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All posts in category People of Faith United for Marriage

People of Faith United for Marriage

God is love, and love is for everyone.
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About People of Faith United for Marriage

We are Oregon clergy, religious leaders, religious organizations, and people of many faiths and traditions. We represent religious institutions, organizations, and movements throughout our state.

Our faith traditions and our values have taught us to love God, not to judge, and to treat others the way we would want to be treated. Our values—love, welcoming, justice, commitment, and family—lead us to affirm the freedom to marry for all loving and committed couples. We lift our voices in unity to speak a faithful word for freedom and fairness.

We believe marriage and family are about love and commitment, working together, bettering the community, raising children, and growing old together. We believe in an Oregon that supports strong families and values freedom. And we believe that marriage matters. To all Oregonians.

We believe that religious institutions should be free to choose which couples they marry, in accordance with their deeply held beliefs and values. Religious communities—not the government—should have the freedom to decide who can marry within their faith.

God is love, and love is for everyone. In this spirit we raise our voices, united in our support for the freedom to marry.

Click here to see the full list of endorsers.


Why people of faith support the freedom to marry

Our faith, our traditions, and our values.

Our religious traditions and scriptures teach us to love God, not to judge others, and to treat others as we would want to be treated. One of God’s greatest gifts to us is our human capacity to love one another. The ability of two people to enter into relationships and form families based on love and commitment is one expression of this gift. It is holy and good.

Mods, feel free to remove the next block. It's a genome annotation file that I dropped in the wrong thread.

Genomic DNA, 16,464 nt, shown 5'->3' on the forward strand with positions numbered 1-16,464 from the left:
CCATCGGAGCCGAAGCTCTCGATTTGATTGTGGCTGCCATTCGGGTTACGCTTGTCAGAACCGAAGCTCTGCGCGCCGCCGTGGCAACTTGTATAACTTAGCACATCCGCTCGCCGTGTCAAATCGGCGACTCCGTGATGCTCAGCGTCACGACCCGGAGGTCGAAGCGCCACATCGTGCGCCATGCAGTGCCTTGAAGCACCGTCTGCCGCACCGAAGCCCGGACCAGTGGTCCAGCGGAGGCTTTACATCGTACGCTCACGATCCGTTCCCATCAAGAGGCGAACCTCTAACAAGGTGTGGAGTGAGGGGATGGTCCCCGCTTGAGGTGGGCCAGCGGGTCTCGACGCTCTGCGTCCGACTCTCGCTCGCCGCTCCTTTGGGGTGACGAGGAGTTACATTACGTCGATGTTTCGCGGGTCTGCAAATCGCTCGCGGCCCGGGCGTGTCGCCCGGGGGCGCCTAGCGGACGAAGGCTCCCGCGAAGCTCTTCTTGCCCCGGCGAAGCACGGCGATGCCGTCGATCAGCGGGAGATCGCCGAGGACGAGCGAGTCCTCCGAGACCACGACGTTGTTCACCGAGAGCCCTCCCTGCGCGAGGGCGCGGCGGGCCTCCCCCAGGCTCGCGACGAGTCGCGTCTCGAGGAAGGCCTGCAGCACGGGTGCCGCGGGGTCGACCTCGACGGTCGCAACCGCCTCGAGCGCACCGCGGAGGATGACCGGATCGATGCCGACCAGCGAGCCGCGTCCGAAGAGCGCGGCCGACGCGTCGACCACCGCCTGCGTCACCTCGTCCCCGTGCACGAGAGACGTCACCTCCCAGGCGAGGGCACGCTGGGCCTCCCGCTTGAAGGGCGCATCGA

Our values—love, welcoming, justice, commitment, and family—lead us to affirm the freedom to marry for all loving, committed couples.

Religious freedom.

Many Oregon faith communities look forward to having the freedom to marry same-sex couples. Allowing the freedom to marry for all Oregonians will give those faith communities who choose to, the freedom to live their beliefs by marrying same-sex couple who love each other and want to take on the responsibilities and commitment of marriage.

Communities of different faiths have the freedom to choose who they will marry. Some faith traditions will choose to marry same-sex couples, while others choose not to. The Freedom to Marry and Religious Protection Initiative does not affect religious marriages, religious institutions or clergy in any way. No faith or religion would be forced to marry same-sex couples, or recognize same-sex marriage within the context of their religious beliefs. Religious freedom is protected.

We recognize that there are principled differences on this issue within the religious community. We affirm that the state should not require any religious group to officiate at, or bless, same-sex marriages.

Meet people of faith who support the freedom to marry

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Rabbi Michael Z. Cahana

Descended from a long line of rabbis, Michael Z. Cahana was born in Houston, Texas. He did not know many gay, lesbian, bisexual or transgender people when he was growing up there but later met several while working in theater. He then met many more before he became an ordained rabbi in 1994. He’s now the senior rabbi at Congregation Beth Israel, the oldest and largest Reform synagogue in Oregon. He lives in Portland with his wife, Cantor Ida Rae Cahana, their son, David, and their triplet daughters, Sarit, Liora and Idit. Read more.
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Kay Mellenthin and Clark Compton

Kay Mellenthin grew up in Hood River, graduated from the University of Oregon, and is a Christian who regularly attends services and volunteers with the First Congregational Church in Eugene. She’s been married to her husband Clark for 18 years. He is a Vietnam war veteran and a small business owner from a small town in Montana. They have one son and four daughters. When their daughter Kirstin came out as a lesbian, Kay did not know many people who were gay, lesbian, bisexual or transgender. She had not thought deeply about marriage for same-sex couples. But Clark and Kay loved Kirsten as we have always loved their other children. Read more.